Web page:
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Things You Cannot Do As A Landlord

1.     You cannot let yourself into the property. Many people have the mentality that as it is their house they can go in whenever they please, but this is not the case. Even if you are aware the tenant won’t be home, you cannot let yourself in. You need to confirm a time and date with your tenant to visit. There are a few exceptions to this rule, for example, an emergency such as a leak or outstanding gas safety test. Even in this case, you should still write a letter giving notice of your intention to enter the property.


2.     You cannot make it uncomfortable for a tenant to live in the property if they are refusing to comply with a section 21 notice. Some Landlords think they can cut off the electric supply or change the locks to ‘get the tenant out’, but doing this would be illegal. As stated in previous articles, the only legal way to get a tenant to vacate is to apply for a court order.


3.     You cannot leave a gas safety check outstanding. These tests must be carried out annually to ensure safety standards are met.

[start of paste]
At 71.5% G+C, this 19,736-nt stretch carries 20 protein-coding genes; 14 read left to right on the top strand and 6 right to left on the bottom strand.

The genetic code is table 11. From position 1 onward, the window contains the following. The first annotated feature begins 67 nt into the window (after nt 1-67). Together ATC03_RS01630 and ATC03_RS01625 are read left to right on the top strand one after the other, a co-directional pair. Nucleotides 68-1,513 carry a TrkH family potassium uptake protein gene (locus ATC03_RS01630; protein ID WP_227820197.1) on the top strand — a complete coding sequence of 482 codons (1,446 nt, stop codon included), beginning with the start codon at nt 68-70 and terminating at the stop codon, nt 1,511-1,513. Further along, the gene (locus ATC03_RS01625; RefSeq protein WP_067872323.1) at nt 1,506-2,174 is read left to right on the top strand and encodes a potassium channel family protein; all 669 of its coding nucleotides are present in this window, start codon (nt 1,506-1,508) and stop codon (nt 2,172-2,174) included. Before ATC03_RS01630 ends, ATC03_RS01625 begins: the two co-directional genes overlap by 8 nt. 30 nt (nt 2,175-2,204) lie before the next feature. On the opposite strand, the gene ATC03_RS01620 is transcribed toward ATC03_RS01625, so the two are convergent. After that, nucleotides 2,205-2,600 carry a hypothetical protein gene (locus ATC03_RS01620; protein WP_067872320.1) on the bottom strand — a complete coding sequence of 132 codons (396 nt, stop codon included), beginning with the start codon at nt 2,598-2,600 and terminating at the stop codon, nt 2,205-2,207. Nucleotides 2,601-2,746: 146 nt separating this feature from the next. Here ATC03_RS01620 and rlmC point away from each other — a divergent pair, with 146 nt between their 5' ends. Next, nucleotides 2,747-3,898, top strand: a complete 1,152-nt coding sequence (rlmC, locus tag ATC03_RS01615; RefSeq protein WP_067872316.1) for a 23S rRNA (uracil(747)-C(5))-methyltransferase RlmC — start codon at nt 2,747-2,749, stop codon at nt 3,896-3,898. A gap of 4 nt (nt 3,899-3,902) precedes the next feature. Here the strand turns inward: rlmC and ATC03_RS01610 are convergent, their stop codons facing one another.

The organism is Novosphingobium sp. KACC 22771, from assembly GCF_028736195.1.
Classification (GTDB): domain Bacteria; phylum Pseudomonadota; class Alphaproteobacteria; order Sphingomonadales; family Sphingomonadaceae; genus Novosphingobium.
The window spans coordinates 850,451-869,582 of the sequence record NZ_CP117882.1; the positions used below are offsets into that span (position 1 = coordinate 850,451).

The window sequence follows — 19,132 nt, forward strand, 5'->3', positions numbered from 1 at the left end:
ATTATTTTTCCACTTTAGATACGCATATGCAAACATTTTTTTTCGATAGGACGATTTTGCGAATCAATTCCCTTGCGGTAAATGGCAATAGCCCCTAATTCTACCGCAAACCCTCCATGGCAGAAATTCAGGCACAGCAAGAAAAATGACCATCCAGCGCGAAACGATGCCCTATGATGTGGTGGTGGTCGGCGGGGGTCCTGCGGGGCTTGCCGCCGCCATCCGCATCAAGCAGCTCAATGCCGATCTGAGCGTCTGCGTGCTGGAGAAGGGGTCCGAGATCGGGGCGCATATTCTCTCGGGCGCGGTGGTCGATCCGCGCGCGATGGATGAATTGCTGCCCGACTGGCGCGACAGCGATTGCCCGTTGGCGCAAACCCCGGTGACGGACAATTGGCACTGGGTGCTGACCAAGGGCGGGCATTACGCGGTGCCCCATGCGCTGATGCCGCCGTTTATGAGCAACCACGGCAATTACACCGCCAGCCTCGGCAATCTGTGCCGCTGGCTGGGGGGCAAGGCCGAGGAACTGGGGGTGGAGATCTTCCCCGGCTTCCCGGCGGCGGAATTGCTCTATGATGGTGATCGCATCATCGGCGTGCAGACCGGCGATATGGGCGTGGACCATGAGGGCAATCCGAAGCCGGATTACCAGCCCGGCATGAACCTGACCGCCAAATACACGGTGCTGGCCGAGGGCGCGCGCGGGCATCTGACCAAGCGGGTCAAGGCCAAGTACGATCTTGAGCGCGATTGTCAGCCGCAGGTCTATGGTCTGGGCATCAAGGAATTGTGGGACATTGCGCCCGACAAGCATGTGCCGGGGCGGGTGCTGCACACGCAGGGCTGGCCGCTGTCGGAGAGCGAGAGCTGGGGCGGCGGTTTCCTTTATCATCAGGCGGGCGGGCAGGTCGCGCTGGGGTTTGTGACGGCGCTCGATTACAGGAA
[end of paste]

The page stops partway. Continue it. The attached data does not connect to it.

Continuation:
4.     You cannot raise the rent whenever you feel like it. This has to be done in accordance with the tenancy agreement and also within a fair market comparison. The best bet on this is to ask your agent when you can increase the rent and to give you an idea of the current market.


5.     You cannot discriminate. This might seem obvious, but you can’t turn down a tenant on the basis of personal attributes such as gender, age or race.


6.     You cannot hold onto the deposit. This must be protected through a government approved scheme. An agent can help you with this.


7.     You cannot refuse to make repairs if they are fair. In accordance with your obligations as a Landlord you need to address the tenants issues. Tenants have a right to live in a safe environment and you need to comply with this. It is advisable to have a few trusted tradesmen on your books for emergency repairs.


8.     You cannot ask a tenant to leave without notice because you are selling, there is a procedure you need to follow in this scenario. Your agent will guide you through this.


9.     You cannot ignore EPC regulations. From the 1st April 2018 the requirement for any properties rented out in the private rented sector must have a minimum energy performance rating of ‘E’ on an Energy Performance Certificate.


10.  You cannot let a tenant into a property without completing a ‘right to rent’ check. If you do this and it is found that the individual should not be living in the country, you would be liable. Again, an agent can run these checks for you.


I hope this helps with any questions you may have as a Landlord!


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